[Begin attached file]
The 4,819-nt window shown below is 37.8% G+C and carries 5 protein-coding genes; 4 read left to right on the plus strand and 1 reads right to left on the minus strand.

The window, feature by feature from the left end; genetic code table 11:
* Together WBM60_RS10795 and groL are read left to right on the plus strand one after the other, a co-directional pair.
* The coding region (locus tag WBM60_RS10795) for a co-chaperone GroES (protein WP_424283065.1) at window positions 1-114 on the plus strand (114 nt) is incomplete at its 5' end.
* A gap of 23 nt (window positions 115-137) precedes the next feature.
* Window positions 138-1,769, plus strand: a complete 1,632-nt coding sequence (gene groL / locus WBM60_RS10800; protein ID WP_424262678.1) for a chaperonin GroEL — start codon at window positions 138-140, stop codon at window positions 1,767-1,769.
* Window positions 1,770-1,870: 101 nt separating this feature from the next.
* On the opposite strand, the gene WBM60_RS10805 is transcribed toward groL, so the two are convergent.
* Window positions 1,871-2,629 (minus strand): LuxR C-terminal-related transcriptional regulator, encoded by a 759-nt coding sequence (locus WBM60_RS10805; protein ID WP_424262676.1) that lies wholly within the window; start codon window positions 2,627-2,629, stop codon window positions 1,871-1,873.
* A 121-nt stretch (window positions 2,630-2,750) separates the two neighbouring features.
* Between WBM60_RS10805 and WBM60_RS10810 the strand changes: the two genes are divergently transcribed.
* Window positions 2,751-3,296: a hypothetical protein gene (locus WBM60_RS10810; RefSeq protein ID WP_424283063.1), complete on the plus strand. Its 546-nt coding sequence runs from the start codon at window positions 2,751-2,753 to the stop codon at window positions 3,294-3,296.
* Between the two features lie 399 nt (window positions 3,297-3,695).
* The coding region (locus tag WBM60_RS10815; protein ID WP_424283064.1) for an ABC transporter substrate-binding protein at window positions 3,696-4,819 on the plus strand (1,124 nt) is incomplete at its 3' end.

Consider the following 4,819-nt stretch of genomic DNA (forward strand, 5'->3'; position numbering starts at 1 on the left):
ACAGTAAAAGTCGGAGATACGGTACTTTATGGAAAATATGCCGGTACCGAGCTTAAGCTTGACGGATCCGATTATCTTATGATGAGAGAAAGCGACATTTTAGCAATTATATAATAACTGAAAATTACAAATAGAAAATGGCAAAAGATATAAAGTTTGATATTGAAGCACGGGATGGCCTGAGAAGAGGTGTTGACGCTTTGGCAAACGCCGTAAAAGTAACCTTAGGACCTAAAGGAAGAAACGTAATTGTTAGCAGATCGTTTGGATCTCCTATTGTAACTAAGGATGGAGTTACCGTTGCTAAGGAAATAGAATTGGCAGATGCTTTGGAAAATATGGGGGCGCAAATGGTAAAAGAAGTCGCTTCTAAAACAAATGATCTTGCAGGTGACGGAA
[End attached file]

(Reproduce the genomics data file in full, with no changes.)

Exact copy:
The 4,819-nt window shown below is 37.8% G+C and carries 5 protein-coding genes; 4 read left to right on the plus strand and 1 reads right to left on the minus strand.

The window, feature by feature from the left end; genetic code table 11:
* Together WBM60_RS10795 and groL are read left to right on the plus strand one after the other, a co-directional pair.
* The coding region (locus tag WBM60_RS10795) for a co-chaperone GroES (protein WP_424283065.1) at window positions 1-114 on the plus strand (114 nt) is incomplete at its 5' end.
* A gap of 23 nt (window positions 115-137) precedes the next feature.
* Window positions 138-1,769, plus strand: a complete 1,632-nt coding sequence (gene groL / locus WBM60_RS10800; protein ID WP_424262678.1) for a chaperonin GroEL — start codon at window positions 138-140, stop codon at window positions 1,767-1,769.
* Window positions 1,770-1,870: 101 nt separating this feature from the next.
* On the opposite strand, the gene WBM60_RS10805 is transcribed toward groL, so the two are convergent.
* Window positions 1,871-2,629 (minus strand): LuxR C-terminal-related transcriptional regulator, encoded by a 759-nt coding sequence (locus WBM60_RS10805; protein ID WP_424262676.1) that lies wholly within the window; start codon window positions 2,627-2,629, stop codon window positions 1,871-1,873.
* A 121-nt stretch (window positions 2,630-2,750) separates the two neighbouring features.
* Between WBM60_RS10805 and WBM60_RS10810 the strand changes: the two genes are divergently transcribed.
* Window positions 2,751-3,296: a hypothetical protein gene (locus WBM60_RS10810; RefSeq protein ID WP_424283063.1), complete on the plus strand. Its 546-nt coding sequence runs from the start codon at window positions 2,751-2,753 to the stop codon at window positions 3,294-3,296.
* Between the two features lie 399 nt (window positions 3,297-3,695).
* The coding region (locus tag WBM60_RS10815; protein ID WP_424283064.1) for an ABC transporter substrate-binding protein at window positions 3,696-4,819 on the plus strand (1,124 nt) is incomplete at its 3' end.

Consider the following 4,819-nt stretch of genomic DNA (forward strand, 5'->3'; position numbering starts at 1 on the left):
ACAGTAAAAGTCGGAGATACGGTACTTTATGGAAAATATGCCGGTACCGAGCTTAAGCTTGACGGATCCGATTATCTTATGATGAGAGAAAGCGACATTTTAGCAATTATATAATAACTGAAAATTACAAATAGAAAATGGCAAAAGATATAAAGTTTGATATTGAAGCACGGGATGGCCTGAGAAGAGGTGTTGACGCTTTGGCAAACGCCGTAAAAGTAACCTTAGGACCTAAAGGAAGAAACGTAATTGTTAGCAGATCGTTTGGATCTCCTATTGTAACTAAGGATGGAGTTACCGTTGCTAAGGAAATAGAATTGGCAGATGCTTTGGAAAATATGGGGGCGCAAATGGTAAAAGAAGTCGCTTCTAAAACAAATGATCTTGCAGGTGACGGAA